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Diagram Conventions   «Prev  Next»

Lesson 2 The entity-relationship (ER) diagram
ObjectiveDefine the function of an ER diagram.

Purpose of ER Diagram in Data Modeling

An entity-relationship (ER) diagram is a conceptual model that captures an organization's business rules (and any common-sense rules) as concisely as possible. Specific objectives of an ER diagram are to provide:

  1. A unified view of the entities, attributes, and relationships that comprise the overall data structure of the database
  2. A convenient communication tool during database design that enables designers and users of data to view (and review) together the business rules that underlie the overall database structure
  3. A blueprint for generating a relational database using SQL[1]. It provides a set of commands that can be used to add data to a database, retrieve that data, and update it. SQL often pronounced "sequel"; is universally supported by relational database vendors.
  4. Documentation for the duration of the DBLC, serving as a reference should structural changes to the database become necessary
Several types of ER diagrams are available in CASE tools software, all of which function identically.

Value Sets (Domains) of Attributes.

Each simple attribute of an entity type is associated with a value set (or domain of values), which specifies the set of values that may be assigned to that attribute for each individual entity.
In Figure 7-2, if the range of ages allowed for employees is between 16 and 70, we can specify the value set of the Age attribute of EMPLOYEE to be the set of integer numbers between 16 and 70.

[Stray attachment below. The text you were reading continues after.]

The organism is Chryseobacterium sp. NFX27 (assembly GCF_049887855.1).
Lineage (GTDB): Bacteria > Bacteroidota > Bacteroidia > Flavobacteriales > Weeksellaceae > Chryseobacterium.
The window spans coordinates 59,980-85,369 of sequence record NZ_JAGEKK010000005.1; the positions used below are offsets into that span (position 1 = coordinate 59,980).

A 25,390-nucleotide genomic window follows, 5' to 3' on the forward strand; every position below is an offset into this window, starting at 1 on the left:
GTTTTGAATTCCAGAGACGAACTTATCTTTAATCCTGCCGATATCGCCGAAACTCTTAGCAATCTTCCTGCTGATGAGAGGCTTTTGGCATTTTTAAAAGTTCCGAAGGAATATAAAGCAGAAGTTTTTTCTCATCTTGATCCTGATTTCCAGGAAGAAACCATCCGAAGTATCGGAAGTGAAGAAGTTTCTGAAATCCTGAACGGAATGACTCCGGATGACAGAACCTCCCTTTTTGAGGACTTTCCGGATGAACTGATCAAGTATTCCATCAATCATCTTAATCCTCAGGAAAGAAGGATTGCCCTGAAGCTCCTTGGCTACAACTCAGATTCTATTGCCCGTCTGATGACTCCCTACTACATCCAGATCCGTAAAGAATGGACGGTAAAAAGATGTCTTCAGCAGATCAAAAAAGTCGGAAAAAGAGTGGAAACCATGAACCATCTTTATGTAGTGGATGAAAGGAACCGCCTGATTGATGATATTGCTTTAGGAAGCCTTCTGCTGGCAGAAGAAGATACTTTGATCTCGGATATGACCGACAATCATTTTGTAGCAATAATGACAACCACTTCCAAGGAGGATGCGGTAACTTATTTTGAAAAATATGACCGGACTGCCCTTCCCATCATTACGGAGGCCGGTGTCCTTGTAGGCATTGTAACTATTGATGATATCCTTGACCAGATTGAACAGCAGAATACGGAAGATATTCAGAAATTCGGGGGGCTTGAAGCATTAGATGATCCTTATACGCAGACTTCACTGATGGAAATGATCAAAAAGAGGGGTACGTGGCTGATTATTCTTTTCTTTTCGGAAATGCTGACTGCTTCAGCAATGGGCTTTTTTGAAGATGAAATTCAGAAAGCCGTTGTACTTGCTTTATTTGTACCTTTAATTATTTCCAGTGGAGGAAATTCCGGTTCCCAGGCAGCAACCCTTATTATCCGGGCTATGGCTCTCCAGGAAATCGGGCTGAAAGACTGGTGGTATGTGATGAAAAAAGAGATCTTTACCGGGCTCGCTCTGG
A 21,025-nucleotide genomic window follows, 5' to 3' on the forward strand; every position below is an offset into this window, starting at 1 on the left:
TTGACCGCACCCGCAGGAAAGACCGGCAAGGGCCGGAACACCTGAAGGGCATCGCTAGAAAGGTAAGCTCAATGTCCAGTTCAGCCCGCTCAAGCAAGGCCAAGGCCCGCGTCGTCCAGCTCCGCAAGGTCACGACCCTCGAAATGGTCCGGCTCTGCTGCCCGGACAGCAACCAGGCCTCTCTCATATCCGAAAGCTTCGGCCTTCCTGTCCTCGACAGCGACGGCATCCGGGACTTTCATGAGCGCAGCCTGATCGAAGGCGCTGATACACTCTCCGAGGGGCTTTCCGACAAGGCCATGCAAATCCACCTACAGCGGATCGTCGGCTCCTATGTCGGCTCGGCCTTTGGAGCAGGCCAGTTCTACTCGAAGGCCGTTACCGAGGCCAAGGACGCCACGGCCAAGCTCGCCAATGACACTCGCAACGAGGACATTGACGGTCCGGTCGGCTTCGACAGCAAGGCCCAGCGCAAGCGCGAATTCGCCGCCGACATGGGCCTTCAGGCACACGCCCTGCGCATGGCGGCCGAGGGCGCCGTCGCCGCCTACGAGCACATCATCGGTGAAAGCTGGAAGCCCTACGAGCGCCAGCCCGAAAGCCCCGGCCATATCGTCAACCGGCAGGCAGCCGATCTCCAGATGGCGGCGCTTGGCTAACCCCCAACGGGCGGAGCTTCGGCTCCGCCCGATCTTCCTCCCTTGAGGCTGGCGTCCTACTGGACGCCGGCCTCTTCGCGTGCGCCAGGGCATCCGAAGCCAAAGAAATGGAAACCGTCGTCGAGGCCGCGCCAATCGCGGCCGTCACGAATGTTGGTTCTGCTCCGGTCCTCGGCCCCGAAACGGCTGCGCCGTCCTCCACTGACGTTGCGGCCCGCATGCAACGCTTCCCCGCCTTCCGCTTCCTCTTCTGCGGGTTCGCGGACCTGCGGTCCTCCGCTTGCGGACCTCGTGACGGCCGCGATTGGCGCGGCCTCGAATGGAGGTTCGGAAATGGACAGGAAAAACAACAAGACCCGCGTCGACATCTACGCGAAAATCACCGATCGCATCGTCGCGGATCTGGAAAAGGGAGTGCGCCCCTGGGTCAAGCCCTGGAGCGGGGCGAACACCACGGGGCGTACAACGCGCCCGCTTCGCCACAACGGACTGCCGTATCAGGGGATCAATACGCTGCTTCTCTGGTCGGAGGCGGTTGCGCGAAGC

Similarly, we can specify the value set for the Name attribute to be the set of strings of alphabetic characters separated by blank characters, and so on. Value sets are not displayed in ER diagrams, and are typically specified using the basic data types available in most programming languages, such as integer, string, Boolean, float, enumerated type, subrange, and so on. Additional data types to represent common database types such as date, time, and other concepts are also employed.

Figure 7-2 : Two entity types, EMPLOYEE and COMPANY, and some member entities of each.

Mathematically, an attribute A of entity set E whose value set is V can be defined as a function from E to the power set[2] P(V) of V:
A : E --> P(V)

We refer to the value of attribute A for entity e as A(e). The previous definition covers both single-valued and multivalued attributes, as well as NULLs. A NULL value is represented by the empty set. For single-valued attributes, A(e) is restricted to being a singleton set for each entity e in E, whereas there is no restriction on multivalued attributes. For a composite attribute[3] A, the value set V is the power set of the Cartesian product of P(V1), P(V2), ... , P(Vn), where V1, V2, ..., Vn are the value sets of the simple component attributes that form A:

V = P (P(V1) × P(V2) × ... × P(Vn))

The value set provides all possible values. Usually only a small number of these values exist in the database at a particular time. Those values represent the data from the current state of the miniworld. They correspond to the data as it actually exists in the miniworld.
The next lesson describes the three best-known examples.
[1]SQL: SQL is an acronym for Structured Query Language
[2] power set: The power set P (V) of a set V is the set of all subsets of V.
[3]composite attribute: An attribute composed of more than one attribute is called a composite attribute.